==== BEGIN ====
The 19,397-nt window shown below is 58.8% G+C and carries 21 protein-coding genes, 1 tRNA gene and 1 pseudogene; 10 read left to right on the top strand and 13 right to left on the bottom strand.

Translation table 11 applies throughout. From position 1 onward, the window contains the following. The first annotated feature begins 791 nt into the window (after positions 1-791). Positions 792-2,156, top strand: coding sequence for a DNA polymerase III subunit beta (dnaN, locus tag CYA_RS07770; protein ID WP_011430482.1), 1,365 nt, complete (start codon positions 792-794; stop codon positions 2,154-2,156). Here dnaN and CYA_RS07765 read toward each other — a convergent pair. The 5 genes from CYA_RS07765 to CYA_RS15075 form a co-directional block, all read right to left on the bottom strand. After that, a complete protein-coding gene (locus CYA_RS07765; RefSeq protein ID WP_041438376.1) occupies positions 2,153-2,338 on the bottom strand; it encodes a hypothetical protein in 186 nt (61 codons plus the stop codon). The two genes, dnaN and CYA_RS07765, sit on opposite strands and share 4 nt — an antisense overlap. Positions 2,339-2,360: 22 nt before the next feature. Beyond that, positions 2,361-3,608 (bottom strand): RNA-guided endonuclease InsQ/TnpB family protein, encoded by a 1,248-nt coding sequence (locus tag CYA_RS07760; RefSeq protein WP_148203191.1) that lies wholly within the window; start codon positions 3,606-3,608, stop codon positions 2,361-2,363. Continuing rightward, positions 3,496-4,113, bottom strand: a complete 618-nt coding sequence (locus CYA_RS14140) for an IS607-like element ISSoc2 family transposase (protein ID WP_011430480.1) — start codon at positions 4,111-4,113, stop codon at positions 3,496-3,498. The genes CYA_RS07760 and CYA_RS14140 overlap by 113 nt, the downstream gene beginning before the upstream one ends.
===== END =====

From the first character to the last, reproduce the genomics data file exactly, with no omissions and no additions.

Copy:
The 19,397-nt window shown below is 58.8% G+C and carries 21 protein-coding genes, 1 tRNA gene and 1 pseudogene; 10 read left to right on the top strand and 13 right to left on the bottom strand.

Translation table 11 applies throughout. From position 1 onward, the window contains the following. The first annotated feature begins 791 nt into the window (after positions 1-791). Positions 792-2,156, top strand: coding sequence for a DNA polymerase III subunit beta (dnaN, locus tag CYA_RS07770; protein ID WP_011430482.1), 1,365 nt, complete (start codon positions 792-794; stop codon positions 2,154-2,156). Here dnaN and CYA_RS07765 read toward each other — a convergent pair. The 5 genes from CYA_RS07765 to CYA_RS15075 form a co-directional block, all read right to left on the bottom strand. After that, a complete protein-coding gene (locus CYA_RS07765; RefSeq protein ID WP_041438376.1) occupies positions 2,153-2,338 on the bottom strand; it encodes a hypothetical protein in 186 nt (61 codons plus the stop codon). The two genes, dnaN and CYA_RS07765, sit on opposite strands and share 4 nt — an antisense overlap. Positions 2,339-2,360: 22 nt before the next feature. Beyond that, positions 2,361-3,608 (bottom strand): RNA-guided endonuclease InsQ/TnpB family protein, encoded by a 1,248-nt coding sequence (locus tag CYA_RS07760; RefSeq protein WP_148203191.1) that lies wholly within the window; start codon positions 3,606-3,608, stop codon positions 2,361-2,363. Continuing rightward, positions 3,496-4,113, bottom strand: a complete 618-nt coding sequence (locus CYA_RS14140) for an IS607-like element ISSoc2 family transposase (protein ID WP_011430480.1) — start codon at positions 4,111-4,113, stop codon at positions 3,496-3,498. The genes CYA_RS07760 and CYA_RS14140 overlap by 113 nt, the downstream gene beginning before the upstream one ends.